How do you not re-gain less than what you have now?

  • Report this Comment On March 16, 2013, at 10:41 PM, cbglobal wrote:

    Other dual governance.

    Eastman & Kodak

    Sear & Roebuck

    Hewlett & Packard

    List too long to bother. You get the idea.

  • Report this Comment On March 16, 2013, at 11:11 PM, samdungnogood wrote:

    samdung should make a pop out fridge to use at parties to keep the beer cool. If it wasn't for google samdung would have no phone... Samdung really knows how to pirate off of everyone else

  • Report this Comment On March 16, 2013, at 11:38 PM, ajac09 wrote:

    blackberry is NOT dominate not even close.They own 1% of the market and have gained NOTHING. Carriers are already cutting the price becasue the new shipments that came are NOT selling. They initially sold out becasue they didnt have many to sell in the first place. It is I repeat NOT selling as well as they say. The biggest sell of them so far has been to there own company for there employees. Android and IOS will continue to murder blackberry,

  • Report this Comment On March 17, 2013, at 12:51 AM, TimKnows wrote:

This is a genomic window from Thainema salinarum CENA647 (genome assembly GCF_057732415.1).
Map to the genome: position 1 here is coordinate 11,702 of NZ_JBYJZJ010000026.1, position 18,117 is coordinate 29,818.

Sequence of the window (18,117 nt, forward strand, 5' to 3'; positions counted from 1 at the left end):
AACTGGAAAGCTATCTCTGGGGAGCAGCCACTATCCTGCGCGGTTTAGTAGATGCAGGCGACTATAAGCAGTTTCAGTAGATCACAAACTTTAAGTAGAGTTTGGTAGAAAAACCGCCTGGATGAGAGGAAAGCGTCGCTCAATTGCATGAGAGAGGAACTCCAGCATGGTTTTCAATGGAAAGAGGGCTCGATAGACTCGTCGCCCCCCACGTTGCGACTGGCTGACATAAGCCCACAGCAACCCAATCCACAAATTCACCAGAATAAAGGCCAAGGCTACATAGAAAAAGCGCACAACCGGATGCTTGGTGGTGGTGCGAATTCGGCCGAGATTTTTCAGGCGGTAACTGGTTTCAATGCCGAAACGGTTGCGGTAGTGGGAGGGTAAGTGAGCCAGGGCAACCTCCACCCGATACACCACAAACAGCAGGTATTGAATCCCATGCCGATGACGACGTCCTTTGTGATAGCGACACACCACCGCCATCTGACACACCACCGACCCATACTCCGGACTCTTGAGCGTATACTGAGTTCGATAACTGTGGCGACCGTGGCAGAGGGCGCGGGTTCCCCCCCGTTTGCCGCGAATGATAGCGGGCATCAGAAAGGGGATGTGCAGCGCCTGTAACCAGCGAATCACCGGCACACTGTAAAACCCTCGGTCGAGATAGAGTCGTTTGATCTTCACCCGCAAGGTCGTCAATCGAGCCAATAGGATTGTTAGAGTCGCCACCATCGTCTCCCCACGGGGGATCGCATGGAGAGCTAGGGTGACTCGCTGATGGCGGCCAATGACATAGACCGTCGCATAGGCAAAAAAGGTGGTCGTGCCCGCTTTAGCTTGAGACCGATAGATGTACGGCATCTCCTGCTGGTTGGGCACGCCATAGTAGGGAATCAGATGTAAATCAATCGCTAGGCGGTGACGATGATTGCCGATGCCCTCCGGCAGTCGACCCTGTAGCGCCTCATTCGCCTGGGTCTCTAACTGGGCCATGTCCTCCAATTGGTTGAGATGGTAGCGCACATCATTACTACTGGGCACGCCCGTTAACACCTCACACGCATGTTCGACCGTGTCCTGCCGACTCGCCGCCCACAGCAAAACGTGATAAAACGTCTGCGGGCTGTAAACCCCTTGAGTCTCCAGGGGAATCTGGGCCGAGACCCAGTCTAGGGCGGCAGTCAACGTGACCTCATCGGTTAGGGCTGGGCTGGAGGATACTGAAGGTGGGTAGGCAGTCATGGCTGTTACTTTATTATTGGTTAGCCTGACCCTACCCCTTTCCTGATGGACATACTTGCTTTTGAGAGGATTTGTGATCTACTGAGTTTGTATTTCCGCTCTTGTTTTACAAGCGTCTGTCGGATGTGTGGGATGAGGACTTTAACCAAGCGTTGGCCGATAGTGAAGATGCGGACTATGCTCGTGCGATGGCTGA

The real worry is Apple, they could use a leader, they make junk, can't find anything to do with cash and their OS is from 2007. Be very worried about Apple.

  • Report this Comment On March 17, 2013, at 5:33 PM, urngoodhands wrote:

    The question should be "is APPLE the next Blackberry"

    Apple has failed to innovate, ala Blackberry.

    Samsung hasn't. And they have market share. And they have hit the price-point sweet spot.

    Get real people....

  • Report this Comment On March 18, 2013, at 12:00 PM, hyukki wrote:

    I'd worry about Apple before I worry about Samsung.

    Apple made several mistakes. In the past several years, Apple tried to copy Samsung's moile technoligy w/o truly understanding the mobile phone market. Jobs must have thought he can copy Samsung and slap "Made in U.S." and sue them and that is it. Quite frankly Jobs couldn't even handle Samsung. Samsung is just too big, too smart for Apple to handle. Korea is #1 in IT techology and its usage. Both Korea and Japan are so-advanced in the usage of IT products such as phones that it is mind-boggling sometimes.

    You say iWatch? Or iTV? Lol. If Apple gets into these products, they will not be able to compete!